Algorithmic generative design, is basically the defining of rules to define behavior boundaries and letting random() take the wheel. I was asked by a client to incorporate motion into a project and had been struggling to decide what tool to use to prototype it, framer, aftereffects or whatever. I had asked a few designers what they would do and got some suggestions about puppet tools and precomping behavior and so on. I was not excited at the the time I was expecting it would take to manually key frame the kind of dynamic feeling motion I was after.
Thankfully one of the people I talked to had mentioned Processing, the code language made specifically for dynamic visualisations. Not in the D3.js dataviz way, but the Conway's Life kind of way. I had run into it a little bit with some maker projects (ie the Ambilight dynamic backlight) but had not really seen the potential until I saw openprocessing.org. The gallery of work was amazing and after digging through some code samples and a little bit of prodding and poking I was able to get close to the behavior I was looking for, and with processing.js it can run in browser.
What I really liked was that it was easy to add both user and data interaction to create dynamic generative behavior that could reflect some underlying data making it more than decoration but an abstraction of some piece of information.
The specifics of the behavior are known, but the starting points and thus the visual is different on every page load, which is also really interesting to me. I don't know that I would use processing on an enterprise scale project, the in-browser calculations would be kind of a jerk thing to unleash on folks, particularly mobile (battery constrained) people. Granted it could done serverside with node.js or something, but for small scale of the project it seemed like a fair match.
As part of Weather Underground's mission to make weather and climate accessible to everyone they attend a wide range of events, from the Tech Crunch hackathons to the AGU science conference and smaller weather community gatherings. Designing an experience includes both the web and app interactions, but for the smaller audience that gets an in-person experience the take away can be memorable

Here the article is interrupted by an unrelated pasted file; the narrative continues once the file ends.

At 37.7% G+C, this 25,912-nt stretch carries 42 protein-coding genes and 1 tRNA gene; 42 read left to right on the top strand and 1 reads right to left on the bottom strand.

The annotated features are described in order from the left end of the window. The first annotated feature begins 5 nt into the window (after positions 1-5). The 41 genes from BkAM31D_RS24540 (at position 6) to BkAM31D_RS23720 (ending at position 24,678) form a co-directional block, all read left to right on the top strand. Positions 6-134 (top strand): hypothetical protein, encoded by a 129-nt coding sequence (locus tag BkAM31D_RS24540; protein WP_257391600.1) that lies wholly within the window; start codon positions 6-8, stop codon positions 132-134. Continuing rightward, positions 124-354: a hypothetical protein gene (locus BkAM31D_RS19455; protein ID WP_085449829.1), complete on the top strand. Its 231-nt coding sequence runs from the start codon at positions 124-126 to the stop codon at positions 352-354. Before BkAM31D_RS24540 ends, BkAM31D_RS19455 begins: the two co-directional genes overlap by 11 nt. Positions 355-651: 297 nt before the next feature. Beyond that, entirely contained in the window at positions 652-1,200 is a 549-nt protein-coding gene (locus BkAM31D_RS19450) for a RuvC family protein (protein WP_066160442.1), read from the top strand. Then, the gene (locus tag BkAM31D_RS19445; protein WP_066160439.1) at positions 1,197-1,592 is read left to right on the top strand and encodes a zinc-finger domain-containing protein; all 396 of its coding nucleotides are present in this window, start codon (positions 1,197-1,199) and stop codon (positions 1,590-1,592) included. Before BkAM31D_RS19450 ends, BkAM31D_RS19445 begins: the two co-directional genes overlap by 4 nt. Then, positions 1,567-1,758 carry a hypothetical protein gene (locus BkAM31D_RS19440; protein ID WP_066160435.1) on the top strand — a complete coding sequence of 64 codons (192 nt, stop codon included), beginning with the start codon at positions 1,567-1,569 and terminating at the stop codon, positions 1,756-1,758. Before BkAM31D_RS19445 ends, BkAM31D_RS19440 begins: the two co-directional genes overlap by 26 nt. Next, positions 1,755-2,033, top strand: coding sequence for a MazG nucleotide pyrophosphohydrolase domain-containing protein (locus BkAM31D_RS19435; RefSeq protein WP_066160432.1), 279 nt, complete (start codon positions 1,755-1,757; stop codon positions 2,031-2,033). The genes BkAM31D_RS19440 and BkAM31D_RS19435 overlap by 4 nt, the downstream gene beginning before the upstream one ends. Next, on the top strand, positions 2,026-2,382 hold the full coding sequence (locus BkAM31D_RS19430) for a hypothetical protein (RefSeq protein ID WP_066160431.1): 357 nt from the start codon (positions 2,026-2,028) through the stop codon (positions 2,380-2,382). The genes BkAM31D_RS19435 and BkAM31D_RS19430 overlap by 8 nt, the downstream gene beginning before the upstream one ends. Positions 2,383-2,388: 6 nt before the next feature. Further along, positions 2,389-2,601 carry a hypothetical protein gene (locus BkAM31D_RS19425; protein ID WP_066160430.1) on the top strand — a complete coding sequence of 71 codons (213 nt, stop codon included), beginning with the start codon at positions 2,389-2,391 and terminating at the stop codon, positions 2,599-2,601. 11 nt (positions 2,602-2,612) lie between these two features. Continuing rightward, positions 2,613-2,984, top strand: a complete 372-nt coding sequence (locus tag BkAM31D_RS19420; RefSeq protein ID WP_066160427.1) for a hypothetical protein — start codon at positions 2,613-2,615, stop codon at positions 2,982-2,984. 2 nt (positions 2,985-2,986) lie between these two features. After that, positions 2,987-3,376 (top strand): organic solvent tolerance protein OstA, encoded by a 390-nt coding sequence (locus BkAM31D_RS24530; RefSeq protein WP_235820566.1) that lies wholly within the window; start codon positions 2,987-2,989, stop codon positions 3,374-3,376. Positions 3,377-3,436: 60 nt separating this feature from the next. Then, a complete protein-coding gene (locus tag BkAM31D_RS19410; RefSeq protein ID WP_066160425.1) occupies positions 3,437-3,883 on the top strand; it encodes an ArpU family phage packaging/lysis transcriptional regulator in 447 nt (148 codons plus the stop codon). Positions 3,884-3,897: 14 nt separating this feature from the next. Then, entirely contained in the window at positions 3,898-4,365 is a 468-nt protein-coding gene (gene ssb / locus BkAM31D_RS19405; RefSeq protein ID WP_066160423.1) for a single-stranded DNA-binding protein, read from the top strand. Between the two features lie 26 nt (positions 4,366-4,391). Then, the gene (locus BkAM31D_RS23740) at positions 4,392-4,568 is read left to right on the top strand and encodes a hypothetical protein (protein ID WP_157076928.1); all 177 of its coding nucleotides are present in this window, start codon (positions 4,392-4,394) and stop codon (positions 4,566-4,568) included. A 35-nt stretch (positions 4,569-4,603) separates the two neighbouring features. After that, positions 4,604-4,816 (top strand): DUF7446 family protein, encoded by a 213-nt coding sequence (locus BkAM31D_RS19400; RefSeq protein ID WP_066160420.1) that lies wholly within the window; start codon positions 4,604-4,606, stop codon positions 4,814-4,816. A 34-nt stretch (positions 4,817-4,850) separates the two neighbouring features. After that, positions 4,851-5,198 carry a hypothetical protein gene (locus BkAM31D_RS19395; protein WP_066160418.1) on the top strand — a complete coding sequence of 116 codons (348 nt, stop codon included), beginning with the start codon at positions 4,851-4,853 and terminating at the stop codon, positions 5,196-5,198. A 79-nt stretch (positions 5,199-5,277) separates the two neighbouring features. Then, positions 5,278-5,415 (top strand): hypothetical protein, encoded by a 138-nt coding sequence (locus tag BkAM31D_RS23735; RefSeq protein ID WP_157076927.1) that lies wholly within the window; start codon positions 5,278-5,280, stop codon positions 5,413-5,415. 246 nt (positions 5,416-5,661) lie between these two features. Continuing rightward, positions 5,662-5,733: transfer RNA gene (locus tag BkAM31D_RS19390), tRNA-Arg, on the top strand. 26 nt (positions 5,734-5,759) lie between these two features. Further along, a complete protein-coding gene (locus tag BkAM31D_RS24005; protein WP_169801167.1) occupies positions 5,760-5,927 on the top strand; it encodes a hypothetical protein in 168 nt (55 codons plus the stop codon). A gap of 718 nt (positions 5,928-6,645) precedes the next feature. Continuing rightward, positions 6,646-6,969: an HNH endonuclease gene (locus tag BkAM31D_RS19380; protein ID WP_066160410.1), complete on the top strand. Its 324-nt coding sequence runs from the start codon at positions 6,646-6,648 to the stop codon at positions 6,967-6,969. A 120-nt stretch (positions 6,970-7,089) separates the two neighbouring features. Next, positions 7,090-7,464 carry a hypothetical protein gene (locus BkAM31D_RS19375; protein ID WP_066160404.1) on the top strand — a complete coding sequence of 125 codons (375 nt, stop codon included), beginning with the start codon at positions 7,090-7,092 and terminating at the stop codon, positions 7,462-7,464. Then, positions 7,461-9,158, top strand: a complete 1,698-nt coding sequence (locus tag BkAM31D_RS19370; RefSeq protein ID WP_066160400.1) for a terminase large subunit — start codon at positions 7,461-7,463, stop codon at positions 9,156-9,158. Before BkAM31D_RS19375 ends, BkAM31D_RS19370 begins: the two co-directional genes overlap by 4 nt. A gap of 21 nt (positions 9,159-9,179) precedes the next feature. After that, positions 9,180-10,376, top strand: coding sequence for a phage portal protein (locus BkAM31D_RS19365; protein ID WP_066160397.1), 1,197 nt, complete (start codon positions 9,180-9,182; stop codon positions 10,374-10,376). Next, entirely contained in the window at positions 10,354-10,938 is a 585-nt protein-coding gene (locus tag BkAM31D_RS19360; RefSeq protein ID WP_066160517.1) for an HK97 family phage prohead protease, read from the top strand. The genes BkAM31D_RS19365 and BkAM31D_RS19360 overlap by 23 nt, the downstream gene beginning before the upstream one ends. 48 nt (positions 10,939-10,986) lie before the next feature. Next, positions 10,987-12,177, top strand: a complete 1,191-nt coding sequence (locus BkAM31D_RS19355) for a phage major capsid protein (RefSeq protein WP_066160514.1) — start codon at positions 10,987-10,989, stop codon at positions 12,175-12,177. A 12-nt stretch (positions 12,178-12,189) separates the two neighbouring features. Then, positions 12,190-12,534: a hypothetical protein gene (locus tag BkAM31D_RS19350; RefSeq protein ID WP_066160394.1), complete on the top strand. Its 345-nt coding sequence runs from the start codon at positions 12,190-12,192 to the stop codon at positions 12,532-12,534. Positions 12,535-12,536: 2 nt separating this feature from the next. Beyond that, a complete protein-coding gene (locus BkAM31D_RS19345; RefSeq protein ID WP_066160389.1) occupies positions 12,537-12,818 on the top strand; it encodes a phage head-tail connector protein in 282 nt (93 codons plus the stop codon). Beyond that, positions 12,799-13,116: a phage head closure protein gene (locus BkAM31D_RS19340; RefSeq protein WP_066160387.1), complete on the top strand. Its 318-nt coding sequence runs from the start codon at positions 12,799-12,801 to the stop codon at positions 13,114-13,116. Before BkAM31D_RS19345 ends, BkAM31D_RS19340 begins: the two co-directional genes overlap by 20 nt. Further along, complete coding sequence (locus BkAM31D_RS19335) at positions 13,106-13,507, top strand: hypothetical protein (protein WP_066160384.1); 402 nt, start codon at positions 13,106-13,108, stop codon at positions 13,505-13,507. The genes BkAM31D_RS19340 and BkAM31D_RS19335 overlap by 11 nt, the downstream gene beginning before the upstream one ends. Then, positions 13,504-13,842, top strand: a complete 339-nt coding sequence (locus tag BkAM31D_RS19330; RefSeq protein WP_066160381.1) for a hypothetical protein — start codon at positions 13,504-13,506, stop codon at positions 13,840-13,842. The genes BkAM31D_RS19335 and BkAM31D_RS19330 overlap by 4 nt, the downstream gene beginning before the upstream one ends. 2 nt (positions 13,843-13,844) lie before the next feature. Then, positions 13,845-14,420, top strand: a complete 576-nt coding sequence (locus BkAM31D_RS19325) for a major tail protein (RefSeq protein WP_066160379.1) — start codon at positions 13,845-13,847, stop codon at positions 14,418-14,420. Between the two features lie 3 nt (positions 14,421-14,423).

One of the great things about Weather Underground is it's communities, the weather watchers checking in with their monitoring stations and the photographers chasing down the best nature has to offer.
The Wunderphotographers have organized annual meet-ups at different locations around the country to get some face to face time and to see something new in the sky. Weather Underground has been creating shirts to commemorate the locations and the community.
Weather Station Owners
Weather Underground uses a number of data sources to build it's forecasts, one of the things that makes it unique is the personal weather station data that comes in from their community of users. Reaching out to station owners is an ongoing job to let people know that they can use their station data to help their neighbors, and use the tools in their apps and website to get the most from their investment.
Sketch 3 was introduced to me as a photoshop killer, which of course it is not. Once I got over the enthusiastic introduction, and accepted it as a new and different thing it seemed to be a bit easier to give it a chance.
To get an idea of what sketch was about I took on something familiar, reproducing the Weather Underground homepage, it made focusing on the tools and how they worked easy.
It has it's own logic for how it imagines things to be built, and while it makes sense and makes some things fast, sensible to edit in an iterative workflow, some generative tasks felt slower and clunky to me. It may be that I am so used to my Adobe workflow, shortcuts, etc so I will give it more time.
I had started to use Keynote here and there for quickie wireframes and medium fidelity mocks, and this has a similar feel with way more power.
I have a few side projects I can run though it to see how I feel after putting a few more miles on it.
I was pretty grumpy when one of my first projects was unreadable and I lost some time, but with a tentative pardon I gave it another go. Once I gave it some traction on real site projects (multi-page, multi-option exploration) the tool really opened up.
Now I am that guy in the office evangelizing "oh sketch can automate that, oh sketch has a plugin for that"
Another year at the gigantic hackathon that is TechCrunch with Weather Underground. We had a few devs from the API team out to support the hackers that might have questions pop up and help them along. I came out to support the devs with boxes of little electronic bits and we hacked together little things to pass the slow spots as the clock went around the small hours.
The material I designed for last year's TechCrunch is HERE